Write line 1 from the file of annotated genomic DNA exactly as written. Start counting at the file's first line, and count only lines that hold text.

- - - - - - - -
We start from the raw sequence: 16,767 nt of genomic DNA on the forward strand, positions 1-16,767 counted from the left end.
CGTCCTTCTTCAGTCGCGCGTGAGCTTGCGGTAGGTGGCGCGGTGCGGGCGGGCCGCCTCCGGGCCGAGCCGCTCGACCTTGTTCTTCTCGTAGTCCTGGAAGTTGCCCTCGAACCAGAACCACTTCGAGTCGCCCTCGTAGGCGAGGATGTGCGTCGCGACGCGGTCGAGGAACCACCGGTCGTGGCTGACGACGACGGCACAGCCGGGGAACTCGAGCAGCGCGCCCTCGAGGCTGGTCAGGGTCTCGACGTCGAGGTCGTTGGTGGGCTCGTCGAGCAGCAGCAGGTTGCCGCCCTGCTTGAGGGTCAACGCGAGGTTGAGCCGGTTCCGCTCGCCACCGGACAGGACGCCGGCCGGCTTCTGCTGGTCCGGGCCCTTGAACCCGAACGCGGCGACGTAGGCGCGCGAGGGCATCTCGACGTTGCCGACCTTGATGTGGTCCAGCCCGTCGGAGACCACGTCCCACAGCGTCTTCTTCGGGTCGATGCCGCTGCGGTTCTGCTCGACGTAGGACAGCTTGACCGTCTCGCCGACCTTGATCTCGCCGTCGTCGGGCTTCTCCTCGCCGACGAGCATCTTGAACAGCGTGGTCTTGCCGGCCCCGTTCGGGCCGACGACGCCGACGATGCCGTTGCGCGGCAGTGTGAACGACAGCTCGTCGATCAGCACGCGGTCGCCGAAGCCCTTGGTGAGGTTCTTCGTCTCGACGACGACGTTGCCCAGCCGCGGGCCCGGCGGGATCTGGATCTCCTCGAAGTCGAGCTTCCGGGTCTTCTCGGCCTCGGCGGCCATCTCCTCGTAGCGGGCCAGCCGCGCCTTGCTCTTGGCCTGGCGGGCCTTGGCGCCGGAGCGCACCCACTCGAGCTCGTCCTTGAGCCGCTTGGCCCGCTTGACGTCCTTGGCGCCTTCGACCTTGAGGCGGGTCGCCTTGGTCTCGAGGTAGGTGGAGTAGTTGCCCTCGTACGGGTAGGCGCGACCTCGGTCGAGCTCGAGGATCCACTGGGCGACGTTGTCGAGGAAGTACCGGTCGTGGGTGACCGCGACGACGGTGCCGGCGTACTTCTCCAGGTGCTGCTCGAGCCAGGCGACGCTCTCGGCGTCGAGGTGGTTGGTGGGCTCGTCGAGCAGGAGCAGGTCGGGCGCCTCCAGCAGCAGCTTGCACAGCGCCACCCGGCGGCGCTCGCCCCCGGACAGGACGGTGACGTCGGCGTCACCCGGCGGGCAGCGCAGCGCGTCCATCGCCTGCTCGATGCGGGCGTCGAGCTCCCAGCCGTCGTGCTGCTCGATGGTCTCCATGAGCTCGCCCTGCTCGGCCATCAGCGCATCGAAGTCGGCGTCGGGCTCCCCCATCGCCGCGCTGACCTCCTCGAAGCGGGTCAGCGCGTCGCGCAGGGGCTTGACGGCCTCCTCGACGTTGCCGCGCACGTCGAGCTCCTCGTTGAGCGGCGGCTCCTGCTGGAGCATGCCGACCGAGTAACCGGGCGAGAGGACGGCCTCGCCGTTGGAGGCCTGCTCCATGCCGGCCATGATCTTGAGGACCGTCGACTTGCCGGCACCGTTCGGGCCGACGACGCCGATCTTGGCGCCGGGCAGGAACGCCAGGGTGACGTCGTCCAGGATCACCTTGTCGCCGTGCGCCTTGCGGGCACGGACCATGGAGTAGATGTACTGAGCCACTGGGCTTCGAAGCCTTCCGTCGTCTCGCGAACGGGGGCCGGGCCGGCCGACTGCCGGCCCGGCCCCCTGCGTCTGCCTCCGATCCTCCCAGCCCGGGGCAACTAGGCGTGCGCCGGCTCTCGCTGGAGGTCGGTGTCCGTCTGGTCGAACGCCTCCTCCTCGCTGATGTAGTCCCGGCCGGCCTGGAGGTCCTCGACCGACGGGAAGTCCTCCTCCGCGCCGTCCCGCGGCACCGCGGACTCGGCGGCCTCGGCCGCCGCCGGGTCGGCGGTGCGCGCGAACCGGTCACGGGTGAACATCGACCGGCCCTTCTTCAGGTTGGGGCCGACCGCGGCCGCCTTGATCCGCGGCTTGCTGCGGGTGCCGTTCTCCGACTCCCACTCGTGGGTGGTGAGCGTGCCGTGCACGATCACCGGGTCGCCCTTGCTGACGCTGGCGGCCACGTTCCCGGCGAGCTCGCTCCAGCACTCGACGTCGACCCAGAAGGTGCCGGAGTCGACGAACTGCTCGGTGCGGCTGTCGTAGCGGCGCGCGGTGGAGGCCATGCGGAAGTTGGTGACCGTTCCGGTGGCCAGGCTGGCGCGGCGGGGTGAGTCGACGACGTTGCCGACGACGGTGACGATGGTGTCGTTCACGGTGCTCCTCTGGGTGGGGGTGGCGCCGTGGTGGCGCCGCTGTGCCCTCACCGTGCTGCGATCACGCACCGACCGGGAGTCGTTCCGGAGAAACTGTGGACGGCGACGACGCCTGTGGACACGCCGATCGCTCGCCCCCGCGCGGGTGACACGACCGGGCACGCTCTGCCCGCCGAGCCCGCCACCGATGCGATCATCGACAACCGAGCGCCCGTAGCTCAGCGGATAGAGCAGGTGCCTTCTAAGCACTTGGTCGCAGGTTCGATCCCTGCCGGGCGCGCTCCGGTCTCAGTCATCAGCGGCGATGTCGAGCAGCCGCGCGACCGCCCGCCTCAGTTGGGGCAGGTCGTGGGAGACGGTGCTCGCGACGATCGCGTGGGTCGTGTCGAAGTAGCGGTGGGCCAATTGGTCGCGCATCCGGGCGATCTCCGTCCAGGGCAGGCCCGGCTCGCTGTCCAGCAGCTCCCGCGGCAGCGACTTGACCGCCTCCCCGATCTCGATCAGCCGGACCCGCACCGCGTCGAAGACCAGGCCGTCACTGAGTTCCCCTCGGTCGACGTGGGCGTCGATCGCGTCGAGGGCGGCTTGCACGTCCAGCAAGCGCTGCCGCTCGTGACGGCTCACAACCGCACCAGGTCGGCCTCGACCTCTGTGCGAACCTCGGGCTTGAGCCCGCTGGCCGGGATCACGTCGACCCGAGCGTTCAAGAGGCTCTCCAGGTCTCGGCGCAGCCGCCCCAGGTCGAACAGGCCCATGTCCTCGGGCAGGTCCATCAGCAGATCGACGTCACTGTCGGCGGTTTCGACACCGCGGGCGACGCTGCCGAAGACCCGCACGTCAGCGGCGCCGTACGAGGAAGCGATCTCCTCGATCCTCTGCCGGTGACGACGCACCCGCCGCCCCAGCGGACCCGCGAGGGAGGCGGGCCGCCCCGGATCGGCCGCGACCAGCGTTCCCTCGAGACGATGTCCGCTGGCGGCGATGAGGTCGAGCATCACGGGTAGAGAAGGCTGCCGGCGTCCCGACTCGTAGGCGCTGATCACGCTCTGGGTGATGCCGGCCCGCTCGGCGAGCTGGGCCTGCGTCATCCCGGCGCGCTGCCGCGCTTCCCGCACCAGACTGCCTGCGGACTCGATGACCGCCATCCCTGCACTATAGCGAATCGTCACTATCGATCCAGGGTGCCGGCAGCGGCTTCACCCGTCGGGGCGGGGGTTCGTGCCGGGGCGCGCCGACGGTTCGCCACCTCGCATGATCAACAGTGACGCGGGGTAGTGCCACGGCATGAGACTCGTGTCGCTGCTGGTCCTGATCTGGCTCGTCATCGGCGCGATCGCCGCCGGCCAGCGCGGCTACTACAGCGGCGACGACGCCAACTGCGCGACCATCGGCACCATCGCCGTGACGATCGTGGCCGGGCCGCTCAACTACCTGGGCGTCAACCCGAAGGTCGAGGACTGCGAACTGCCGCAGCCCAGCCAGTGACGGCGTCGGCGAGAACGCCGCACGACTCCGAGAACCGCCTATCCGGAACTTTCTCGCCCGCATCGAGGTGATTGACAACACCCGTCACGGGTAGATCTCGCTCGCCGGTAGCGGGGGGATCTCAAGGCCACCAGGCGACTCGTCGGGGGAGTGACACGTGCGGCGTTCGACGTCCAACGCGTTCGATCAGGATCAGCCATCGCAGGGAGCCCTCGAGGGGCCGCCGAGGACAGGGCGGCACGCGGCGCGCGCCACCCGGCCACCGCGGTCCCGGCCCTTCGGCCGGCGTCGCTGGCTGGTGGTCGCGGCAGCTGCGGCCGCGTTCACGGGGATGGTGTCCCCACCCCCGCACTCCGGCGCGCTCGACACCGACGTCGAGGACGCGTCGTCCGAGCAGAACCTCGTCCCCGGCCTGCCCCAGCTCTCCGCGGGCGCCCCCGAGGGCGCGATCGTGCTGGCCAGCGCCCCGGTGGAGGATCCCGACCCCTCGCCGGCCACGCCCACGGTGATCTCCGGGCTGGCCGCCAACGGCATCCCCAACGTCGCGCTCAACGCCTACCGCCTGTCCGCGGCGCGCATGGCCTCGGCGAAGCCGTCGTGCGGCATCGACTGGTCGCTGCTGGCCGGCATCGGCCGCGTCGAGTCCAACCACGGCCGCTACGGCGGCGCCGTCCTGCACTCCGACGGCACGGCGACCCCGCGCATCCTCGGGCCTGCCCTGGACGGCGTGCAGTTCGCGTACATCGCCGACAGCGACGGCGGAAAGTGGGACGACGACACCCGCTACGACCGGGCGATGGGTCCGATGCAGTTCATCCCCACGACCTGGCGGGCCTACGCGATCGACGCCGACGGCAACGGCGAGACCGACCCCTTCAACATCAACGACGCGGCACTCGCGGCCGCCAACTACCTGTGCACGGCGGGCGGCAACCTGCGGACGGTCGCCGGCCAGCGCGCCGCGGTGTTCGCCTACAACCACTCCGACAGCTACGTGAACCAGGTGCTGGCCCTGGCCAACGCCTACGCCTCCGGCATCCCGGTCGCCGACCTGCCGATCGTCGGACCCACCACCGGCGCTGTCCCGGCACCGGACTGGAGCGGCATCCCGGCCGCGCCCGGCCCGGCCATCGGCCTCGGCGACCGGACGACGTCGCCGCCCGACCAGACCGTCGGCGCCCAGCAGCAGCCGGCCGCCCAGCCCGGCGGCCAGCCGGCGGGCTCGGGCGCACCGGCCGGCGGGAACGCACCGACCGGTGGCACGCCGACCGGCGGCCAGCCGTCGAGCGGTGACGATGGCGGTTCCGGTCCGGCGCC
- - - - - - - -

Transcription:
We start from the raw sequence: 16,767 nt of genomic DNA on the forward strand, positions 1-16,767 counted from the left end.